Jobless rate hits record 11.2%

But an economist sees healthy signs: 2,836 jobs gained, a surge of job seekers.

Staff WriterMarch 27, 2010 

  • Unemployment rose in North Carolina and 26 other states last month, and dropped in seven states.

    All-time high jobless rates were posted in this state as well as Nevada, Florida and Georgia.

    Eight states had higher jobless rates than North Carolina in February. They include Michigan (14.1 percent), Nevada (13.2 percent), California (12.5 percent) and South Carolina (12.5 percent).

    States with the nation's lowest jobless rates last month included North Dakota (4.1 percent), South Dakota (4.8 percent), Nebraska (4.8 percent) and Kansas (6.5 percent).

— Statewide unemployment inched up to a record 11.2 percent last month as North Carolina's job market was flooded by 11,000 more job seekers in February than the previous month.

The jobless numbers, reported Friday by the N.C. Employment Security Commission, represent the highest unemployment rate since the state began tracking records using the current methodology in 1976.

The commission said that 510,774 people were without work in February.

At the same time, however, February showed some signs of improvement. The state gained 2,836 jobs, according to the monthly household survey. That is the third consecutive monthly jobs gain for the state after 22 straight dismal months of job losses, according to the survey.

The 11,000 job seekers who came into the job market represent people moving to the state, people looking for work for the first time, and jobless people resuming their job searches. Jobless rates tend to rise when local economies are saturated with new workers who haven't found employment.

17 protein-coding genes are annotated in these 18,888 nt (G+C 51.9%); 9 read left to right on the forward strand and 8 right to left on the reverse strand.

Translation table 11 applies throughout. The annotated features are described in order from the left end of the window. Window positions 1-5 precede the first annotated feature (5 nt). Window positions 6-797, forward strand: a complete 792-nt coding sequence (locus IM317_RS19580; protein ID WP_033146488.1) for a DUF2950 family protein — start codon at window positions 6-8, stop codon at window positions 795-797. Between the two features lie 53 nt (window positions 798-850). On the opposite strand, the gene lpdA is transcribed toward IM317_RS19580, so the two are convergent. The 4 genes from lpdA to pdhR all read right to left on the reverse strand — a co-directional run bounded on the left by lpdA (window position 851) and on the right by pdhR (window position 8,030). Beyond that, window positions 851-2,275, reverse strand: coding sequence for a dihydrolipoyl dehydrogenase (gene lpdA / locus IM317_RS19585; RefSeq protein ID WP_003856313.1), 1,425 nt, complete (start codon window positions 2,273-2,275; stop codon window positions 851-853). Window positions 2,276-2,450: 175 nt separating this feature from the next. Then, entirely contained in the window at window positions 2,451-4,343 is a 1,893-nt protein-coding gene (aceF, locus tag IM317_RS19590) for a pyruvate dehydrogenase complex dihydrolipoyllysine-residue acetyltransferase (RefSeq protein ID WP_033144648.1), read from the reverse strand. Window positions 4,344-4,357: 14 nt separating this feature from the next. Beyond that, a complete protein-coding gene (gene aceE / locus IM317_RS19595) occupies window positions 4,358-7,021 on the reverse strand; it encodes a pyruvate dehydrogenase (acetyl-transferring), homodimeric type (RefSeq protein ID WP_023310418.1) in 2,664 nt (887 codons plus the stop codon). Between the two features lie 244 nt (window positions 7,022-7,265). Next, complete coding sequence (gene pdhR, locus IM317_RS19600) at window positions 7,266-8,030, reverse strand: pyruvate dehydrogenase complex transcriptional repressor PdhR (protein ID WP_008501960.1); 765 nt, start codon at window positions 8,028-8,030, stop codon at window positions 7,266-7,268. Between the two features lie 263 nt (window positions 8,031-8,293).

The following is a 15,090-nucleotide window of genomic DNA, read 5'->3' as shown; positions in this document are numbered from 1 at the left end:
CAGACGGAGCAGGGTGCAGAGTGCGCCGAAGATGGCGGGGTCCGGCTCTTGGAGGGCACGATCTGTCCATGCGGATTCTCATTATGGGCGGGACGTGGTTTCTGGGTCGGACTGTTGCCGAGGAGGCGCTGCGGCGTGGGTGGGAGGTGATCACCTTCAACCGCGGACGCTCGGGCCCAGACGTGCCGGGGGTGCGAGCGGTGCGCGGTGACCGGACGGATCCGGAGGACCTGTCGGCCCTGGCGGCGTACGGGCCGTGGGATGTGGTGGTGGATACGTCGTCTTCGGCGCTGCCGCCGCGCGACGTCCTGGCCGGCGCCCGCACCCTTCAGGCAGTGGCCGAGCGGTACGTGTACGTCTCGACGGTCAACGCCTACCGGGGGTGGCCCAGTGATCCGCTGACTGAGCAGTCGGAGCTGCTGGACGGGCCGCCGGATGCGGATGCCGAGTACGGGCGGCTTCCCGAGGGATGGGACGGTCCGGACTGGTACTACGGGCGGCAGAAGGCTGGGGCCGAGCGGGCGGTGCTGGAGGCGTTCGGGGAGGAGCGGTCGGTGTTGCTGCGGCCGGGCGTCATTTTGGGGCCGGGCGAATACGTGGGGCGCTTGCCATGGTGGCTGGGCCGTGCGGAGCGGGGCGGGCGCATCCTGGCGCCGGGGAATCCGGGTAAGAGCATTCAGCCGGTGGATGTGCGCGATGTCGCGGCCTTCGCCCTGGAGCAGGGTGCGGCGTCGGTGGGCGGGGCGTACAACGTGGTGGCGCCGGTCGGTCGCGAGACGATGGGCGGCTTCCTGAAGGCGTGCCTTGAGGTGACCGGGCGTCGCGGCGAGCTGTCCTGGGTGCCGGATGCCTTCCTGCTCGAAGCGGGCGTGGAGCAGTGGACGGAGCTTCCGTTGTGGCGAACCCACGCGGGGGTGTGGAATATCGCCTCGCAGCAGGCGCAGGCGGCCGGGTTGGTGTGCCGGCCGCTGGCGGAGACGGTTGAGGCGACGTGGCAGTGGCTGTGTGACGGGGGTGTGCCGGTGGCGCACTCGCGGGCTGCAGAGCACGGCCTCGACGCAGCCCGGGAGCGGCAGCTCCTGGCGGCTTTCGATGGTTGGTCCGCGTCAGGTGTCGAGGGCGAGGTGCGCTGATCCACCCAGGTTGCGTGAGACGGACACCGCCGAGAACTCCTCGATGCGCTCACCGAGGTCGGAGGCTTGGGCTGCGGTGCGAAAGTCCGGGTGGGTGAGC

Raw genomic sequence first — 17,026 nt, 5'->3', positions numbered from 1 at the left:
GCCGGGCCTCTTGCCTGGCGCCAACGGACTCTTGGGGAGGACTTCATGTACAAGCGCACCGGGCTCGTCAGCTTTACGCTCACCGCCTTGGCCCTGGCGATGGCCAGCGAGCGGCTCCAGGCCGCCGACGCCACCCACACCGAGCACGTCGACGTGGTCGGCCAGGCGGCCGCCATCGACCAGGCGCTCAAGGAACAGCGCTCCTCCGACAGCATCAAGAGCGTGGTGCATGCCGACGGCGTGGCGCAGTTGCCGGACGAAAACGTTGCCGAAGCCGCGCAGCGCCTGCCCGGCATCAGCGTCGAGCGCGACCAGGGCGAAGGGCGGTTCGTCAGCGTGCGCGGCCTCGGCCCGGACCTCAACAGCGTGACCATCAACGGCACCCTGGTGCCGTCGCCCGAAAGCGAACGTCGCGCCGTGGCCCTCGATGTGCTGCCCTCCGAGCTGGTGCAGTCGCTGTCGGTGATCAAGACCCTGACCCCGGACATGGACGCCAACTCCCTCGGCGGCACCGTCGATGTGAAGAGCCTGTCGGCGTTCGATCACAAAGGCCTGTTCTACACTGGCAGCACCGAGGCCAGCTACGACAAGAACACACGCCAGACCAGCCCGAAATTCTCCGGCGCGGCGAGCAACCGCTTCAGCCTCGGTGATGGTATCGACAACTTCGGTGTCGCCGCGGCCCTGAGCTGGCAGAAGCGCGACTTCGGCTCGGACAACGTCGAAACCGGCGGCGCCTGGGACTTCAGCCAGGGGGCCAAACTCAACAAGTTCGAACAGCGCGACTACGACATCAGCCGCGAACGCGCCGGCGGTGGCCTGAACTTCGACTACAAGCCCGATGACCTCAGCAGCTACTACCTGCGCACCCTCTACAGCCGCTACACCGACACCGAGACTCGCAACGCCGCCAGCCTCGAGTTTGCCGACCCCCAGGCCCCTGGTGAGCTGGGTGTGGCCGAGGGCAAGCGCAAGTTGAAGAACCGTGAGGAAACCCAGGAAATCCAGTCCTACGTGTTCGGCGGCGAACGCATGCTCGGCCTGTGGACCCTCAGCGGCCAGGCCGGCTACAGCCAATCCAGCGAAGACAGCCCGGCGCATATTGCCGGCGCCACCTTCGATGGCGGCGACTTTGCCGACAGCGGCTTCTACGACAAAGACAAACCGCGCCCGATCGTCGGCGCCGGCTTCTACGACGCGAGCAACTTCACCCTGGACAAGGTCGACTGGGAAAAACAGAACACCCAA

Taken together, the gain in jobs and increase in job seekers should be taken as healthy signs, said Michael Walden, an economist at N.C. State University.

"As people perceive the market is improving, they start sending out résumés and going on job interviews," Walden said.

But for thousands of people, February wasn't much different from January or any other month in the past two years.

"There's no opportunity out there whatsoever," said J.C. Lay, a Durham resident who has been looking for work for 18 months. "I've sent out beaucoups of résumés. I'm constantly networking with people in my community, in my church, with my friends."

Lay has worked for IBM, Nortel Networks, the city of Durham and, most recently, as a hospital field technician. He's looking for work in telecommunications or medical instrument calibration.

Last month the construction sector lost 2,400 jobs, the most for any sector in the state. The education and health services sector gained the most jobs, adding 2,600.

The statewide jobless rate is higher than the nation's 9.7 percent rate in February and the Triangle's latest rate of 8.9 percent for January.

The commission had previously reported that the state jobless rate hit a record of 11.2 percent in December, but the agency later revised the figure down to 10.9 percent. Commission spokesman Larry Parker said that it's possible that February's record rate could also be revised.

As more people enter the job market, the jobless rate could continue getting worse.

"So many people left the work force and went to community college," said Wells Fargo economist Mark Vitner. "Many of those folks are going to be finishing those programs in the summer." or 919-829-8932

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